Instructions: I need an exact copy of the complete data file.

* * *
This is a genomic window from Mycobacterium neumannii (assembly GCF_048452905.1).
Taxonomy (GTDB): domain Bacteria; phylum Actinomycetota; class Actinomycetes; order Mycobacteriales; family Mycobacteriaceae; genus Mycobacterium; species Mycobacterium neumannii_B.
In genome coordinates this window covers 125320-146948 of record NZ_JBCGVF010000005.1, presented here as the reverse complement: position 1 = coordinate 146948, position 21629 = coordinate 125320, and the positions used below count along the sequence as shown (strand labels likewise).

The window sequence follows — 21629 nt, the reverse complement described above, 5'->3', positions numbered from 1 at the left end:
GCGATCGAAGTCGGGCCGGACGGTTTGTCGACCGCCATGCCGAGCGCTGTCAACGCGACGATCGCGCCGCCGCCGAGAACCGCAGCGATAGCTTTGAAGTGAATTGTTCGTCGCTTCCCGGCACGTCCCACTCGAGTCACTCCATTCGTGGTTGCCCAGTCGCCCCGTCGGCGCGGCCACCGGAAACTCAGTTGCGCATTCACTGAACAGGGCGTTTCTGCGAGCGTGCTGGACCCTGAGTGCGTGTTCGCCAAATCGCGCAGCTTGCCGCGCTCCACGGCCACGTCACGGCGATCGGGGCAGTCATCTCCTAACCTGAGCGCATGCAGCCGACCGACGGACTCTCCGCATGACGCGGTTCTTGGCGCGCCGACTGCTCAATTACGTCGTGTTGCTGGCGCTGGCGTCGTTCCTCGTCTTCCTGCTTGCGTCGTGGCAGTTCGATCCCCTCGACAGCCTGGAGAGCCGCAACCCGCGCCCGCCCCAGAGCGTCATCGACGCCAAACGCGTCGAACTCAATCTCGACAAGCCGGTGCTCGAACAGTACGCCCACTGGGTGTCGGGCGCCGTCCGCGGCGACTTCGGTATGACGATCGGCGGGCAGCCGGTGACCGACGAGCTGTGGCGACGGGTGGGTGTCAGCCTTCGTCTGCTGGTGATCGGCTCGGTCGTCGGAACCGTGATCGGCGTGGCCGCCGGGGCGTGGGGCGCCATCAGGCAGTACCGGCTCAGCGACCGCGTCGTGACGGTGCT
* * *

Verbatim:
This is a genomic window from Mycobacterium neumannii (assembly GCF_048452905.1).
Taxonomy (GTDB): domain Bacteria; phylum Actinomycetota; class Actinomycetes; order Mycobacteriales; family Mycobacteriaceae; genus Mycobacterium; species Mycobacterium neumannii_B.
In genome coordinates this window covers 125320-146948 of record NZ_JBCGVF010000005.1, presented here as the reverse complement: position 1 = coordinate 146948, position 21629 = coordinate 125320, and the positions used below count along the sequence as shown (strand labels likewise).

The window sequence follows — 21629 nt, the reverse complement described above, 5'->3', positions numbered from 1 at the left end:
GCGATCGAAGTCGGGCCGGACGGTTTGTCGACCGCCATGCCGAGCGCTGTCAACGCGACGATCGCGCCGCCGCCGAGAACCGCAGCGATAGCTTTGAAGTGAATTGTTCGTCGCTTCCCGGCACGTCCCACTCGAGTCACTCCATTCGTGGTTGCCCAGTCGCCCCGTCGGCGCGGCCACCGGAAACTCAGTTGCGCATTCACTGAACAGGGCGTTTCTGCGAGCGTGCTGGACCCTGAGTGCGTGTTCGCCAAATCGCGCAGCTTGCCGCGCTCCACGGCCACGTCACGGCGATCGGGGCAGTCATCTCCTAACCTGAGCGCATGCAGCCGACCGACGGACTCTCCGCATGACGCGGTTCTTGGCGCGCCGACTGCTCAATTACGTCGTGTTGCTGGCGCTGGCGTCGTTCCTCGTCTTCCTGCTTGCGTCGTGGCAGTTCGATCCCCTCGACAGCCTGGAGAGCCGCAACCCGCGCCCGCCCCAGAGCGTCATCGACGCCAAACGCGTCGAACTCAATCTCGACAAGCCGGTGCTCGAACAGTACGCCCACTGGGTGTCGGGCGCCGTCCGCGGCGACTTCGGTATGACGATCGGCGGGCAGCCGGTGACCGACGAGCTGTGGCGACGGGTGGGTGTCAGCCTTCGTCTGCTGGTGATCGGCTCGGTCGTCGGAACCGTGATCGGCGTGGCCGCCGGGGCGTGGGGCGCCATCAGGCAGTACCGGCTCAGCGACCGCGTCGTGACGGTGCT